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Ann-Elise Lewallen (University of California, Santa Barbara, USA)
Date & Time
Fri, 10 August 2018, 14:30 to 15:30
Emmy Noether Seminar Room, ICTS Campus, Bangalore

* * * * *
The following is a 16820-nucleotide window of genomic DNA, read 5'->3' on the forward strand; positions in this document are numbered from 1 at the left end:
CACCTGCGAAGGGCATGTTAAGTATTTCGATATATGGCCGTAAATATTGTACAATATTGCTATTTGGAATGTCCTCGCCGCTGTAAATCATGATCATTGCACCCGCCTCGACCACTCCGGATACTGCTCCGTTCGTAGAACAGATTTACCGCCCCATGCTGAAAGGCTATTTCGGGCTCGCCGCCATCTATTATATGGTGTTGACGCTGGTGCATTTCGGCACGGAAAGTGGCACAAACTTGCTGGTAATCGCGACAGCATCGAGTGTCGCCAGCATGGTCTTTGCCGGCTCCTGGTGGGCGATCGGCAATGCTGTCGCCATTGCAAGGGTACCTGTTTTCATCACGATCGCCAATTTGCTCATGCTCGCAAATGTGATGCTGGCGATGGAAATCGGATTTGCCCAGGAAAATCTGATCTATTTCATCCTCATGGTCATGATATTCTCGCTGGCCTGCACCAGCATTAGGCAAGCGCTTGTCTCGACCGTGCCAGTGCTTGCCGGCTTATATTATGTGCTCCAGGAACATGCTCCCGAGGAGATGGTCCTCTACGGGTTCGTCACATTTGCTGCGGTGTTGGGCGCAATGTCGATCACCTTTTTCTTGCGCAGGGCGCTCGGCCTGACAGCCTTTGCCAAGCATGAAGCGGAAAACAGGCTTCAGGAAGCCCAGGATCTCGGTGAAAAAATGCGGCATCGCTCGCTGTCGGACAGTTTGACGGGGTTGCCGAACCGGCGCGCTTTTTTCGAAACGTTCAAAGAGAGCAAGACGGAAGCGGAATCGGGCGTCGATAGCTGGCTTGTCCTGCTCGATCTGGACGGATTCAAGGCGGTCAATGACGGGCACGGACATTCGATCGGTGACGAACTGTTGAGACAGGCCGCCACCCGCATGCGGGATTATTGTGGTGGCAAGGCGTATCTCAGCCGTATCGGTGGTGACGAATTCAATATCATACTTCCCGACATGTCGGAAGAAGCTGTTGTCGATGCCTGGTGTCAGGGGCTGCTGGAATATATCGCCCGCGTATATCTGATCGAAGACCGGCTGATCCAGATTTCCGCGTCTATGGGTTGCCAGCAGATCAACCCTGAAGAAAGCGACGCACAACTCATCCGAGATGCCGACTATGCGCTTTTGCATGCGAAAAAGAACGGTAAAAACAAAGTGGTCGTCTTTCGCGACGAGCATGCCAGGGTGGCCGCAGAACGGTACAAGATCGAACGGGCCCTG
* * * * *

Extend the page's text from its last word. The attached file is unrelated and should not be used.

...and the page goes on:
India has been a recipient of Japan’s foreign aid since 1958 and is now India’s largest bilateral donor. Aid has enabled Japan to broker international respect and build alliances. In 2015, Japan revised its Master Development Aid Charter, redefining aid as “tied aid,” “securitized aid,” and promoting Japanese visions of morality. Boosterism for Japanese technology such as bullet trains and military hardware is central to this plan. Government officials argue that the new approach enables “public-private partnerships” and bolsters “proactive pacifism.” Critics suggest that the new charter empowers Japan Inc., by tethering foreign aid to domestic corporate profit and national security agendas. With an eye to India’s neighbor, China, Japan has sought to establish an arena of influence through boosting Indian economic development. These maneuverings push us to consider new types of “imperial formations” which require neither territory nor direct administration in order to exact political and cultural influence.